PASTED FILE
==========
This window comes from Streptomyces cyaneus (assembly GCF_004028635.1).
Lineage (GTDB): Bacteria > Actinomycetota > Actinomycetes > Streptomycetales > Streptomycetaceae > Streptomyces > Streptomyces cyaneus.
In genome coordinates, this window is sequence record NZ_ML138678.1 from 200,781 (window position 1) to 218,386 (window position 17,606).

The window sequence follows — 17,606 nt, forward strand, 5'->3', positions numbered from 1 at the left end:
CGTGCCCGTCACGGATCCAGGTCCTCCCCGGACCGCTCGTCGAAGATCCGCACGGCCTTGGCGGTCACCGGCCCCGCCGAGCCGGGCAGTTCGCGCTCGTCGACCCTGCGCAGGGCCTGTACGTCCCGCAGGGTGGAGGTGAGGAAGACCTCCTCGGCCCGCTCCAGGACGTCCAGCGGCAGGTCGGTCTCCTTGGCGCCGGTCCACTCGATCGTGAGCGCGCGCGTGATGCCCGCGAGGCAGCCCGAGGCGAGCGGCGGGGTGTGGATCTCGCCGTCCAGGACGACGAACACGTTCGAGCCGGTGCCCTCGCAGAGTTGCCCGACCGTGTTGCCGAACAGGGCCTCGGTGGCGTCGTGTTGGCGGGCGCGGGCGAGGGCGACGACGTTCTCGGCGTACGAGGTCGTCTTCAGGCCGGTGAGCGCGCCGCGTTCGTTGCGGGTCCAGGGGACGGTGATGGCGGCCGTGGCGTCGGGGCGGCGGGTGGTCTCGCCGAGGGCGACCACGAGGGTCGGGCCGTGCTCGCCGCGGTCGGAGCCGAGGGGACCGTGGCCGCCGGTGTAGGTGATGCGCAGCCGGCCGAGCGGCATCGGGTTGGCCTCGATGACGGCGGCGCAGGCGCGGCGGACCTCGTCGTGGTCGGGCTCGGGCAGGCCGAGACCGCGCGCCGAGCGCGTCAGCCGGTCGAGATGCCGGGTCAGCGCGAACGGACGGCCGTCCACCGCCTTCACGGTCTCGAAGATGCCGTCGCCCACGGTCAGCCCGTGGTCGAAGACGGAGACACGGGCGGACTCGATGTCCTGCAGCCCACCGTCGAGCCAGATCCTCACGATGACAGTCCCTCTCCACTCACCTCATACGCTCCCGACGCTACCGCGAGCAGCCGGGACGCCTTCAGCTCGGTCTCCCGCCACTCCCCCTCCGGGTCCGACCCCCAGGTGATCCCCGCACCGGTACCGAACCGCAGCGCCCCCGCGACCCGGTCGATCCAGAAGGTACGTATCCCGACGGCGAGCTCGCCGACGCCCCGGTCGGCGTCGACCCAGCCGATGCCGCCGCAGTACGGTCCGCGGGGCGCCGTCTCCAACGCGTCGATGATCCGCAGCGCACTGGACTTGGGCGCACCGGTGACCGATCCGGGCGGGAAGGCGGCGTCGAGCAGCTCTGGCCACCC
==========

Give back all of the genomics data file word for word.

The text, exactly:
This window comes from Streptomyces cyaneus (assembly GCF_004028635.1).
Lineage (GTDB): Bacteria > Actinomycetota > Actinomycetes > Streptomycetales > Streptomycetaceae > Streptomyces > Streptomyces cyaneus.
In genome coordinates, this window is sequence record NZ_ML138678.1 from 200,781 (window position 1) to 218,386 (window position 17,606).

The window sequence follows — 17,606 nt, forward strand, 5'->3', positions numbered from 1 at the left end:
CGTGCCCGTCACGGATCCAGGTCCTCCCCGGACCGCTCGTCGAAGATCCGCACGGCCTTGGCGGTCACCGGCCCCGCCGAGCCGGGCAGTTCGCGCTCGTCGACCCTGCGCAGGGCCTGTACGTCCCGCAGGGTGGAGGTGAGGAAGACCTCCTCGGCCCGCTCCAGGACGTCCAGCGGCAGGTCGGTCTCCTTGGCGCCGGTCCACTCGATCGTGAGCGCGCGCGTGATGCCCGCGAGGCAGCCCGAGGCGAGCGGCGGGGTGTGGATCTCGCCGTCCAGGACGACGAACACGTTCGAGCCGGTGCCCTCGCAGAGTTGCCCGACCGTGTTGCCGAACAGGGCCTCGGTGGCGTCGTGTTGGCGGGCGCGGGCGAGGGCGACGACGTTCTCGGCGTACGAGGTCGTCTTCAGGCCGGTGAGCGCGCCGCGTTCGTTGCGGGTCCAGGGGACGGTGATGGCGGCCGTGGCGTCGGGGCGGCGGGTGGTCTCGCCGAGGGCGACCACGAGGGTCGGGCCGTGCTCGCCGCGGTCGGAGCCGAGGGGACCGTGGCCGCCGGTGTAGGTGATGCGCAGCCGGCCGAGCGGCATCGGGTTGGCCTCGATGACGGCGGCGCAGGCGCGGCGGACCTCGTCGTGGTCGGGCTCGGGCAGGCCGAGACCGCGCGCCGAGCGCGTCAGCCGGTCGAGATGCCGGGTCAGCGCGAACGGACGGCCGTCCACCGCCTTCACGGTCTCGAAGATGCCGTCGCCCACGGTCAGCCCGTGGTCGAAGACGGAGACACGGGCGGACTCGATGTCCTGCAGCCCACCGTCGAGCCAGATCCTCACGATGACAGTCCCTCTCCACTCACCTCATACGCTCCCGACGCTACCGCGAGCAGCCGGGACGCCTTCAGCTCGGTCTCCCGCCACTCCCCCTCCGGGTCCGACCCCCAGGTGATCCCCGCACCGGTACCGAACCGCAGCGCCCCCGCGACCCGGTCGATCCAGAAGGTACGTATCCCGACGGCGAGCTCGCCGACGCCCCGGTCGGCGTCGACCCAGCCGATGCCGCCGCAGTACGGTCCGCGGGGCGCCGTCTCCAACGCGTCGATGATCCGCAGCGCACTGGACTTGGGCGCACCGGTGACCGATCCGGGCGGGAAGGCGGCGTCGAGCAGCTCTGGCCACCC